Message from the Grave

A towel had been wedged underneath the door, so it took more than a little effort to push it open.

“Hold your breath,” Sergeant Wilson said to the men behind him as he pushed his way into the bedroom.

Directly behind him was a team of paramedics. They rushed to the man lying by the gas fireplace, while Wilson turned off the gas valve, then ran for the windows, unlocking them one by one and throwing them open. Throughout all this, Sherman Holmes remained in the hallway, holding his breath.

The two paramedics worked for several minutes before giving up. “He’s dead,” Wilson confirmed with a sigh. “You can come in now, Sherman—and breathe.”

Sherman entered the small, elegant bedroom, taking in the full scene. A baseball bat lay not far from the body, a towel still partly wrapped around it, doing away with the possibility of prints. The only other door opened into a private bathroom. Wilson had just unlocked and opened the window in that room, turning on the exhaust fan for good measure.

Sherman looked at the bruise on Ben Hunter’s left temple, at the blue, asphyxiated lips, and finally at the open cell phone in his hand. “If he’d called the police instead of his son’s home, he might still be alive.”

“Maybe, maybe not,” said Wilson. “My guess is the killer slugged him with the baseball bat, then turned on the gas and left. The victim recovered just enough strength to grab the phone from his pocket and press the first number on his speed dial. He wouldn’t have to give his son the address or other information, unlike the police. A smart move, except that his son wasn’t home.”

“I’m never home on weekdays,” came a voice from behind them in the doorway. In all the turmoil, they’d forgotten about the deceased’s two relatives. Doug Hunter, the son in question, was staring at his father’s lifeless body. “I guess he was too confused to remember. I did call my home voice mail and got the message, but it was too late.”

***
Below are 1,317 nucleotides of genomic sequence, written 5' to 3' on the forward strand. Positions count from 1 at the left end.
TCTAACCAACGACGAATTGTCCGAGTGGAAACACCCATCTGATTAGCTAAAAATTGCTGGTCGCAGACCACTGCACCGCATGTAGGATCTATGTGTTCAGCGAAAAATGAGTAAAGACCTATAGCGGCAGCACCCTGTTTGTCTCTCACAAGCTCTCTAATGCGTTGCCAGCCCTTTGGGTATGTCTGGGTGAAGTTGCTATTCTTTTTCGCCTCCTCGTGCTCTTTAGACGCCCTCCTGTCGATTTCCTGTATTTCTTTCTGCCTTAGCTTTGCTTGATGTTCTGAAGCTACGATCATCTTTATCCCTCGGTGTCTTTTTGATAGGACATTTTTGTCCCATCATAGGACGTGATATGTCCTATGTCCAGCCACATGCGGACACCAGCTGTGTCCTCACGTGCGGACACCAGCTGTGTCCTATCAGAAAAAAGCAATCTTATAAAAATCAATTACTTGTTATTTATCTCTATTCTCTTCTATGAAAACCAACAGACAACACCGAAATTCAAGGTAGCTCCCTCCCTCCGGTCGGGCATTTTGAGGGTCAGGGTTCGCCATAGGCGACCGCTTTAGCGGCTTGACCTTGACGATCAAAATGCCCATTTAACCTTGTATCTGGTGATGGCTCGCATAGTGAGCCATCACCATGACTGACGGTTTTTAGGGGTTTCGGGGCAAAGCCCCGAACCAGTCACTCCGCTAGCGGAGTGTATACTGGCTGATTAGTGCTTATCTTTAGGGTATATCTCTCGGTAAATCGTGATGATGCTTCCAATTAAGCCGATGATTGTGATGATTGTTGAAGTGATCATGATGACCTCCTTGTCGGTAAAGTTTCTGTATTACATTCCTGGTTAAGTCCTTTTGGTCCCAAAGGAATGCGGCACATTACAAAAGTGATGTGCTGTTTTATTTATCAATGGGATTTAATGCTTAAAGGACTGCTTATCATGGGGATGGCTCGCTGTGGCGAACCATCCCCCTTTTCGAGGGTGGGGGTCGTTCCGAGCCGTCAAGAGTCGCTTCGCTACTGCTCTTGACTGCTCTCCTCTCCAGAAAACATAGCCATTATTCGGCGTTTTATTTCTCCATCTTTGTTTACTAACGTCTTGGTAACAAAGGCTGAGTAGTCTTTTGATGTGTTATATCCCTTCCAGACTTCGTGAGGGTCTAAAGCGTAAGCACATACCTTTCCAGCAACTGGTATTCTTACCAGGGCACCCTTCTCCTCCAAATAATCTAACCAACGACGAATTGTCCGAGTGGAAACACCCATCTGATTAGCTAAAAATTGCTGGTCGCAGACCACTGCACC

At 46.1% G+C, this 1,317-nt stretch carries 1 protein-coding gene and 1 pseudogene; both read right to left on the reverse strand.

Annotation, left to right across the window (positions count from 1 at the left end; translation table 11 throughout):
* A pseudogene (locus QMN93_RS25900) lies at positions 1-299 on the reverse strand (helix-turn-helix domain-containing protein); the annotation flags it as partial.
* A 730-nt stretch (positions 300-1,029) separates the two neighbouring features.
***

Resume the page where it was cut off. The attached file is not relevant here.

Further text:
“Ben’s had some health problems,” said the other rela­tive. “And he’s been depressed. Are you sure he didn’t commit suicide?”

It was Ben Hunter’s wife—estranged wife, as she insisted on pointing out. Carla Hunter was a full decade younger than the corpse with the blue lips.

“It doesn’t look that way,” said Sergeant Wilson. “As his wife, you inherit his estate. Is that correct?”

“What’s left of it,” said Carla. “Ben’s business went bankrupt last year. If you’re looking for someone with a motive, try Doug. Ben changed his insurance to make his son the beneficiary. I believe the policy pays double if Ben was murdered or died by violence.”

“That’s true,” Doug admitted. “But I was at work all morning. You can check with my supervisor at the plant.”

Sherman nodded. The lingering smell of gas made him more nervous than he otherwise would have been.

“Can you access the voice mail message your father left? I’d like to hear it.”

Doug Hunter said “Sure,” then flipped open his own cell phone and punched in a long series of numbers. He handed the phone to Sherman.

“Someone hit me.” The voice was weak, the connection bad. “Bedroom. Gas. Don’t know who. Still in the house. In the hall. Hurry.” Sherman listened to the message twice, then handed the phone back to Doug.

“Well?” Sergeant Wilson took his friend aside, toward one of the open windows. “You think one of them hired someone? A hit man?”

Sherman shook his head. “There’s more to this case than meets the eye.”

WHO WAS RESPONSIBLE FOR BEN HUNTER’S DEATH?

WHAT CLUE ALERTED SHERMAN?

Sergeant Wilson had a fairly easy job. The hardest parts were putting up with his eccentric friend, and then convincing the D.A. to prosecute the right person. “Who should I bring in for questioning?” he asked.

“No one,” Sherman replied. “The person who did this will never be arrested. But he won’t get away with it, either.”

“Listen, Holmes,” the sergeant barked. “I’m not in the mood for riddles.”

“There was no murder, sergeant, just an attempt at insurance fraud.” Before Wilson could explode, Sherman continued. “Hunter committed suicide—not unexpected, considering his business failure and bad health. But he wanted Doug to collect his insurance. So, he turned on the gas, gave himself a bonk with the bat, then called his son’s home number. He didn’t call the police or his son’s cell phone. Help might have arrived too quickly.”

“So the call for help…”

“Ben said the attacker had gone out into the hall. How did he leave this room and get into the hall?”

“Through the door,” Wilson said, trying to hold onto his temper.  It’s the only way out of the room.”

“Correct.  So how did the towel get under the doorjamb?  It could only have been done by someone in the room: the victim himself.